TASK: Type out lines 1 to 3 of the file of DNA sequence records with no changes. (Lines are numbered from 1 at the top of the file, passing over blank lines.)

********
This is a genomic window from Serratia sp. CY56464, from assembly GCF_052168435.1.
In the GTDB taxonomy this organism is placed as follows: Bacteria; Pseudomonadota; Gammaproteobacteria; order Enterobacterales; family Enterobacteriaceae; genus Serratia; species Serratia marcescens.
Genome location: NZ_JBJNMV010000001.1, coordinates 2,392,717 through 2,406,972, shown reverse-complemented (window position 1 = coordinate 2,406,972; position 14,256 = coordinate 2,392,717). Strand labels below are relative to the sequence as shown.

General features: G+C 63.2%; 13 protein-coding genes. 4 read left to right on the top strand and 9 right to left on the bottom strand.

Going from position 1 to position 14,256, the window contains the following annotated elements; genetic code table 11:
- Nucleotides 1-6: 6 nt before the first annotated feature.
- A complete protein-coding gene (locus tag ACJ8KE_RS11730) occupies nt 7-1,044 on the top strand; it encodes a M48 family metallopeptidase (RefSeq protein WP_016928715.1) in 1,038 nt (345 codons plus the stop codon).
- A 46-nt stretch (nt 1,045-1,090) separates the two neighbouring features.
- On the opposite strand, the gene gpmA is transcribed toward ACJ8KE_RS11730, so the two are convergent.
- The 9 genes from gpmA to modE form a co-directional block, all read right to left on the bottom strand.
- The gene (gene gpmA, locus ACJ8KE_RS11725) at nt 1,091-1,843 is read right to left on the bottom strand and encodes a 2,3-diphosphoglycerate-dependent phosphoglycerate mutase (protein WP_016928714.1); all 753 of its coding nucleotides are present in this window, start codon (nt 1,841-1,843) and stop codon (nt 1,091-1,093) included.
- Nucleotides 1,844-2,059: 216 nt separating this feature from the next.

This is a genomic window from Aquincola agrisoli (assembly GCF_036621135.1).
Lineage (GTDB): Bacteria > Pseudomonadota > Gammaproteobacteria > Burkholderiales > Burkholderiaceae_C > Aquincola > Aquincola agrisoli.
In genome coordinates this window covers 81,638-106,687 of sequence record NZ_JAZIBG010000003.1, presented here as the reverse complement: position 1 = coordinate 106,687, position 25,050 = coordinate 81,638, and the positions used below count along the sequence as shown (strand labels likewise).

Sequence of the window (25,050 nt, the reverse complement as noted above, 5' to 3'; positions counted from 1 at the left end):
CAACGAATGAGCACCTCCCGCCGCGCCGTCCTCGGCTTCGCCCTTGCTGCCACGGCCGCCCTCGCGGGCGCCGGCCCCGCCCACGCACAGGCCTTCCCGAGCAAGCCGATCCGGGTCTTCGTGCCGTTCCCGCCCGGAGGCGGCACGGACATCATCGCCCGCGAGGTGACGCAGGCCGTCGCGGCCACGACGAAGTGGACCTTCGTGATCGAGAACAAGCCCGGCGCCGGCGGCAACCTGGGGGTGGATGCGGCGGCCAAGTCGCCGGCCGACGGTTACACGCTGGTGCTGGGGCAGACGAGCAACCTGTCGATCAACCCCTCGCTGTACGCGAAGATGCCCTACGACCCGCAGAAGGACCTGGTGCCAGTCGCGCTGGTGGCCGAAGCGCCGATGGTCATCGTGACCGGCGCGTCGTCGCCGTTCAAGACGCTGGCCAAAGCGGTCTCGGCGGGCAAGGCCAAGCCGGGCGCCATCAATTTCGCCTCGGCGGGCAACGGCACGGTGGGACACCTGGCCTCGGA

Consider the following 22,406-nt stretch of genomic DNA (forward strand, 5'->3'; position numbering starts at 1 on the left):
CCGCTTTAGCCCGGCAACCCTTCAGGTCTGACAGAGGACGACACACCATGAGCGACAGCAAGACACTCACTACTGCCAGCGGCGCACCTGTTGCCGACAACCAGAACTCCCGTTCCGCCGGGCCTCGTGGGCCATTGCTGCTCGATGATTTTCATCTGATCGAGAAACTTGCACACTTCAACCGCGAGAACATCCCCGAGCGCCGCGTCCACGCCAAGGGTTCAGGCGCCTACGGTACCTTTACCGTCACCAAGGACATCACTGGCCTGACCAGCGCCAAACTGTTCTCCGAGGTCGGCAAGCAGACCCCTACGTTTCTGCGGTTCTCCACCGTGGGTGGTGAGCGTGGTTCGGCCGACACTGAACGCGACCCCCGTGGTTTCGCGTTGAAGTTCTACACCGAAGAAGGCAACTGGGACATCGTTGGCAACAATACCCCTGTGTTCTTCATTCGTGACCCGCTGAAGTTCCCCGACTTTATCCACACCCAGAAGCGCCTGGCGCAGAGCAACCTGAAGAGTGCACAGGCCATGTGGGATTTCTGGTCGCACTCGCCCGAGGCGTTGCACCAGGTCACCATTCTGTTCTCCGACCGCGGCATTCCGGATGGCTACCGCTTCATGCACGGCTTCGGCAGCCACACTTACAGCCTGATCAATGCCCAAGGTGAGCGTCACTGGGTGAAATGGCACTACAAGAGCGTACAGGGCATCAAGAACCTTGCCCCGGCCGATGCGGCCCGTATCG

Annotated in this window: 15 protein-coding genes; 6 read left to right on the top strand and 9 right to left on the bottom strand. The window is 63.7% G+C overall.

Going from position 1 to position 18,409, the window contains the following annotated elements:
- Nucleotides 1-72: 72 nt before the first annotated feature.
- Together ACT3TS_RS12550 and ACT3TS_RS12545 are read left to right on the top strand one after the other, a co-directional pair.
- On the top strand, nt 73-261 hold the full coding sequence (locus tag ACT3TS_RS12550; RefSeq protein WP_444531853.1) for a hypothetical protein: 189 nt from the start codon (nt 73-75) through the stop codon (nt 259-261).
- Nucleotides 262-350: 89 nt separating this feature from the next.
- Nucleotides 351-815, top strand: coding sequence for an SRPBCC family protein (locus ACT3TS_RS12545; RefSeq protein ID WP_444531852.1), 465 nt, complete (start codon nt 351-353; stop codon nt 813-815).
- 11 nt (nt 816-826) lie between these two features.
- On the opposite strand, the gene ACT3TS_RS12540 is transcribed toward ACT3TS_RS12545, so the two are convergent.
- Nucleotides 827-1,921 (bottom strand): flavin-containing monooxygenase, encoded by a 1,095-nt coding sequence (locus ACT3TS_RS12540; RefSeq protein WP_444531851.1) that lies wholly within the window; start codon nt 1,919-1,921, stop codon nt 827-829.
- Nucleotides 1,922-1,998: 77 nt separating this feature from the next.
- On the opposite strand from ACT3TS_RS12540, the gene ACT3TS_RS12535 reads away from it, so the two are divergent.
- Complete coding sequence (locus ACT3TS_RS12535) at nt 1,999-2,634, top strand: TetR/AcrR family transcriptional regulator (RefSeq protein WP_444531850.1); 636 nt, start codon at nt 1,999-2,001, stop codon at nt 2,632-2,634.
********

This is a genomic window from Serratia sp. CY56464, from assembly GCF_052168435.1.
In the GTDB taxonomy this organism is placed as follows: Bacteria; Pseudomonadota; Gammaproteobacteria; order Enterobacterales; family Enterobacteriaceae; genus Serratia; species Serratia marcescens.
Genome location: NZ_JBJNMV010000001.1, coordinates 2,392,717 through 2,406,972, shown reverse-complemented (window position 1 = coordinate 2,406,972; position 14,256 = coordinate 2,392,717). Strand labels below are relative to the sequence as shown.